“The abnormal blood vessel function seen in this study can be caused by lack of physical activity, an unhealthy diet, excess alcohol, and smoking, so even if assisted conception does affect blood vessels, their risk of developing cardiovascular disease will be determined more by these factors than the assisted conception.”
Dr Channa Jayasena, Clinical Senior Lecturer and Consultant in Reproductive Endocrinology and Andrology, Imperial College London, said:
“This is a thought-provoking and well conducted study. IVF is a tremendous treatment for infertility, and is overall very safe. But, this study suggests that mild increases in blood pressure can be seen in teenagers born following IVF. Hormones regulate the function of blood vessels, so could conceivably mediate any effects of IVF on blood pressure. High reproductive hormones during IVF could conceivably affect the egg, so development of the embryo and the blood vessels.
“The study is very small, so we need to see if the same findings applies to other offspring from IVF. Furthermore, we know that IVF children are on average born into more affluent families which might make them less likely to be obese and less likely to smoke. So, it is not a foregone conclusion that ‘IVF children’ will be overall more or less healthy than average.”
Prof Alastair Sutcliffe, Professor of General Paediatrics, UCL, said:
“The study does not give enough evidence for concern around the safety of IVF and a healthy lifestyle (or not) will be far more deterministic of those risks than IVF conception.
“Some work by Ceelen et al in the Netherlands inferred there may be a problem with higher risk of heart disease in the adolescent years, but both her work and that of the Swiss group were of modest size with inadequate controls.
Regarding health of those born via IVF more generally:
“Indeed parents using IVF have a higher mean age and older parents are at higher rates of conceiving children with certain disorders, for example men as older fathers are more likely to have children with autism and achondroplasia but those increased risks are still small, women are more likely to have children with Downs Syndrome for example but these are not effects of conception method per se but more that these couples did conceive when older.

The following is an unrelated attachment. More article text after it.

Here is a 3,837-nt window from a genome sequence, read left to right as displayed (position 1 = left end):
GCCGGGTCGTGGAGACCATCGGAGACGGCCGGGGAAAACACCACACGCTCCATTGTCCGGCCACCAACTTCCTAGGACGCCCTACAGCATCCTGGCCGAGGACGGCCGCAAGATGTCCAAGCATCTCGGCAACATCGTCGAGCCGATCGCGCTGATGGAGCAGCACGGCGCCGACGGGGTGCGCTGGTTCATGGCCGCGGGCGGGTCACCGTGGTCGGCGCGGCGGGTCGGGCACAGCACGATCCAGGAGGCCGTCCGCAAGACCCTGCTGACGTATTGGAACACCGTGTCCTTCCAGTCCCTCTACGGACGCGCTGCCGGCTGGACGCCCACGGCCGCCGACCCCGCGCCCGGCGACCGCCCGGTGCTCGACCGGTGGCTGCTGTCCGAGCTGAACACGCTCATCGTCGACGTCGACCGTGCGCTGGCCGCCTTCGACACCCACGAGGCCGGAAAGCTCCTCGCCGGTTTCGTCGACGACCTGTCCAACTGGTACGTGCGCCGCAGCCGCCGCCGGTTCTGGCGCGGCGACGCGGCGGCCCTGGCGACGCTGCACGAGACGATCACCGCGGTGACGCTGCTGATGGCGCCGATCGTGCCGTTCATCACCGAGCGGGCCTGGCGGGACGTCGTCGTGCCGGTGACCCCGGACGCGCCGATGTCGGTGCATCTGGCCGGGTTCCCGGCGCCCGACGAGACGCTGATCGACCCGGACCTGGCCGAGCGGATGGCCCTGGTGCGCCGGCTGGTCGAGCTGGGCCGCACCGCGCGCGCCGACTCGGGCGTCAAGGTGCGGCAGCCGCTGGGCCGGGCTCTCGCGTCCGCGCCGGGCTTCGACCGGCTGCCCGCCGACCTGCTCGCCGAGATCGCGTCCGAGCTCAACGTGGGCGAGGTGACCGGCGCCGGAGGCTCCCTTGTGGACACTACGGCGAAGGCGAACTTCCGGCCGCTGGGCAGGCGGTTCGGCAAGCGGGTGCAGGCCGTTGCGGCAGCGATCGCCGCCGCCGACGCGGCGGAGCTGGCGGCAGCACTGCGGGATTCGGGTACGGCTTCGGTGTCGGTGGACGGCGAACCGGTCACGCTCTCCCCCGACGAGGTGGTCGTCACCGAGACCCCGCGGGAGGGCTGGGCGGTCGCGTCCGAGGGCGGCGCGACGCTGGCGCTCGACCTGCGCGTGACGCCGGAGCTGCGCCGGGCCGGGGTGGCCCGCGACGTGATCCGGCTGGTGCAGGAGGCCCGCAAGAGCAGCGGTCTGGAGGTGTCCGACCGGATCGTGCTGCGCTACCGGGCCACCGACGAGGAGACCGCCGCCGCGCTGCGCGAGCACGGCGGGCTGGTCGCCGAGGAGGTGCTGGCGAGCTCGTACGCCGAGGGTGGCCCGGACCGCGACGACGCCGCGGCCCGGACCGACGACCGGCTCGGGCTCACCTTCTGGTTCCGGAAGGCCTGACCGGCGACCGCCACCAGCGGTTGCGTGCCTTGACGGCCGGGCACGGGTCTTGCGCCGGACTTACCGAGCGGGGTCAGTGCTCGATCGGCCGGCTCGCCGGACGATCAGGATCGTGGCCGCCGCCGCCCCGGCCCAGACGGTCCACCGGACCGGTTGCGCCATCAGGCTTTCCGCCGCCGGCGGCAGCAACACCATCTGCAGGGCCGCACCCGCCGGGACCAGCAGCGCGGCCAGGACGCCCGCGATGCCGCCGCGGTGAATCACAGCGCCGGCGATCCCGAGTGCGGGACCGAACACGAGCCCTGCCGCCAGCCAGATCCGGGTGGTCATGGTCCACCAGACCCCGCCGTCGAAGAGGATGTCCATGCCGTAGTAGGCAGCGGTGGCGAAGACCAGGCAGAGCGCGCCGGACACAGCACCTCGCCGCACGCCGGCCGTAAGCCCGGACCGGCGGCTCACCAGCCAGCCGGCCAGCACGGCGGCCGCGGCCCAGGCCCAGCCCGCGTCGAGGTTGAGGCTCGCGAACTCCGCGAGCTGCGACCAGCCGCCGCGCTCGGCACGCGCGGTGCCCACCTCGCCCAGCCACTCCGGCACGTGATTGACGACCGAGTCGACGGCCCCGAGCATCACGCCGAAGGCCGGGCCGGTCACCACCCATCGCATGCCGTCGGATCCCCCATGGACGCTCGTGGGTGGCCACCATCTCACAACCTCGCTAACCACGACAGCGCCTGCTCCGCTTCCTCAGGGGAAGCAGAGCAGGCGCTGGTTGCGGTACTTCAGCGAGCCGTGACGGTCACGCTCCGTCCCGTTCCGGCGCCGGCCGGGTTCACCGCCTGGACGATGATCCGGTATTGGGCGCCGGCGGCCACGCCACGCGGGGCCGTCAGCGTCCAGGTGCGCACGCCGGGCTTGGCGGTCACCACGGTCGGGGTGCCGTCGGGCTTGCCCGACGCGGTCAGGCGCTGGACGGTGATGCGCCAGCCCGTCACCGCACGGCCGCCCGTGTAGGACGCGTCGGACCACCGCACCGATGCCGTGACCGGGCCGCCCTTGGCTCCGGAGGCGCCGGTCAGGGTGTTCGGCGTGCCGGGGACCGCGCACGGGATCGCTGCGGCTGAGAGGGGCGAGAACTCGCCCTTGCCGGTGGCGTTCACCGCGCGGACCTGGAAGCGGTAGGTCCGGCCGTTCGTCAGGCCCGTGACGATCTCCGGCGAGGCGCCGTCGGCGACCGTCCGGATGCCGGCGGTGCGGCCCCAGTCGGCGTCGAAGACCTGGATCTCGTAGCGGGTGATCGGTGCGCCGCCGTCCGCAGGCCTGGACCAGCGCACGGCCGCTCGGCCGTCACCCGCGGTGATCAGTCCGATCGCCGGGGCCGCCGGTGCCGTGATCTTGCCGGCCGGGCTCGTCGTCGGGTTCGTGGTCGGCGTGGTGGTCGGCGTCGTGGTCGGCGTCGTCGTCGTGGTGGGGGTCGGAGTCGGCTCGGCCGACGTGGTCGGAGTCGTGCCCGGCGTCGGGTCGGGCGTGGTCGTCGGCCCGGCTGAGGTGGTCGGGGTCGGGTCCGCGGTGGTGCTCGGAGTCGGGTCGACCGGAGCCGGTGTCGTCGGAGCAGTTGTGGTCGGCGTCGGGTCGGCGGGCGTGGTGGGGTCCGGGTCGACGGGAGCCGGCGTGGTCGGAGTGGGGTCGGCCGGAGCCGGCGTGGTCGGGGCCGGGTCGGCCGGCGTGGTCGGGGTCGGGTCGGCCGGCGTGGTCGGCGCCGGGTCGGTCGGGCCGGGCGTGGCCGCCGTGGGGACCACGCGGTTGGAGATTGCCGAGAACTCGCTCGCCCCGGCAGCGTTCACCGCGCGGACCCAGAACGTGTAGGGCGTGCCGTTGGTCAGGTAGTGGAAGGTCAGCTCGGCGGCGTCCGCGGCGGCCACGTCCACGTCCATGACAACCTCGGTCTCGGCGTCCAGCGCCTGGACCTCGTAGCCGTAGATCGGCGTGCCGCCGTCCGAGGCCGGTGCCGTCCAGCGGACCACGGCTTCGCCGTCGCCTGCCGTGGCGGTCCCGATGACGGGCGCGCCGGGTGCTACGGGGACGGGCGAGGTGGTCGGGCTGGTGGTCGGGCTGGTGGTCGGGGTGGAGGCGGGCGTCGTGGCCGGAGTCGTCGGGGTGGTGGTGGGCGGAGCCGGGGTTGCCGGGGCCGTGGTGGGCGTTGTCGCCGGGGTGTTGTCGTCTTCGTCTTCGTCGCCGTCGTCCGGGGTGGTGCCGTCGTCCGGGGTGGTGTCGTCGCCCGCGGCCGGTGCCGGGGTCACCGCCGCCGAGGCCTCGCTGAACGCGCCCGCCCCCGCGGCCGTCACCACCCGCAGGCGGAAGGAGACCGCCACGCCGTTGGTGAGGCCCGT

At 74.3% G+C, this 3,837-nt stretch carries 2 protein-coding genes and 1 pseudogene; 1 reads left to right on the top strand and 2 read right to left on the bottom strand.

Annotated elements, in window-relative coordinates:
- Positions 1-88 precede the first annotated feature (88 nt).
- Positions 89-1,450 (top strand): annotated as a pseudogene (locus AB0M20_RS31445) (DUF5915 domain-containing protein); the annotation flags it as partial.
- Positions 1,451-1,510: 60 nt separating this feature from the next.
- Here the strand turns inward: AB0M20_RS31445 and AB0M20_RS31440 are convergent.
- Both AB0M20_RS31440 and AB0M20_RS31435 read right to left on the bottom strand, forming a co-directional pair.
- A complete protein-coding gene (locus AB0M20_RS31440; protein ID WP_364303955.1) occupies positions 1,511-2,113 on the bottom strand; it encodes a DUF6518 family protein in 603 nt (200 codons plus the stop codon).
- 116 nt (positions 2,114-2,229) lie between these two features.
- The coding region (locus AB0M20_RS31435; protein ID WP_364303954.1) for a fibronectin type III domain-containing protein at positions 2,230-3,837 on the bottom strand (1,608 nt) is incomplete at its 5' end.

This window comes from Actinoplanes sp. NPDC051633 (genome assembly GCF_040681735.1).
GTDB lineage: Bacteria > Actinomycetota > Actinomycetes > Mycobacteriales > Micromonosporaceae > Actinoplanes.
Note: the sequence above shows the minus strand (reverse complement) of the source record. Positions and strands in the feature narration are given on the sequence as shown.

“IVF conceived individuals are generally healthy but at higher risk of Beckwith Weidmann Syndrome diagnosed at birth and also at higher risk of diseases associated with prematurity if born premature.
Otherwise their health to date (e.g. with cancer risk) is no different than the population as a whole.”
“Currently, the MRC has funded Sutcliffe et al’s work using the dataset involving 77,000 children in England and Wales whose health outcomes will be studied by linking to other NHS datasets. This will address any health concerns in a meaningful and unbiased manner.”
Prof Tom Fleming, Emeritus Professor in Developmental Biology, University of Southampton, said:
“This new dataset is consistent with previous research showing evidence of cardiovascular and metabolic dysfunction in IVF children compared with the naturally conceived population. This has been shown in animal models as well as studies on IVF children directly. Because IVF as a clinical treatment for infertility has only been around for 40 years, the bulk of children born have not reach adulthood and middle age when cardiovascular conditions would normally become apparent, so more evidence may become available in future years.
“Animal models indicate this is not a reflection of being infertile but more likely caused by the treatment itself. Whether the changes occurring in IVF offspring would enter the diagnosis of disease state is not clear, changes may be statistically significant yet within the range of normal health, time will tell.
“From a biological perspective, the early embryo is known to be sensitive to environmental conditions that may alter how it develops, affecting later gene expression and physiological condition, and may lead to changes such as hypertension. This vulnerability of the early embryo and risk of IVF has been recognised in recent Lancet articles (eg, see Fleming TP et al Lancet (2018) Origins of lifetime health around the time of conception: causes and consequences. Lancet, 391:1842-1852).”
* ‘Association of Assisted Reproductive Technologies With Arterial Hypertension During Adolescence’ by Theo Meister et al. was published in Journal of the American College of Cardiology on Monday 3rd September.
All our previous output on this subject can be seen at this weblink: http://www.sciencemediacentre.org/tag/IVF/
Dr Adam Watkins: No declarations of interest
Prof Tim Chico: No declarations of interest
Dr Channa Jayasena: No declarations of interest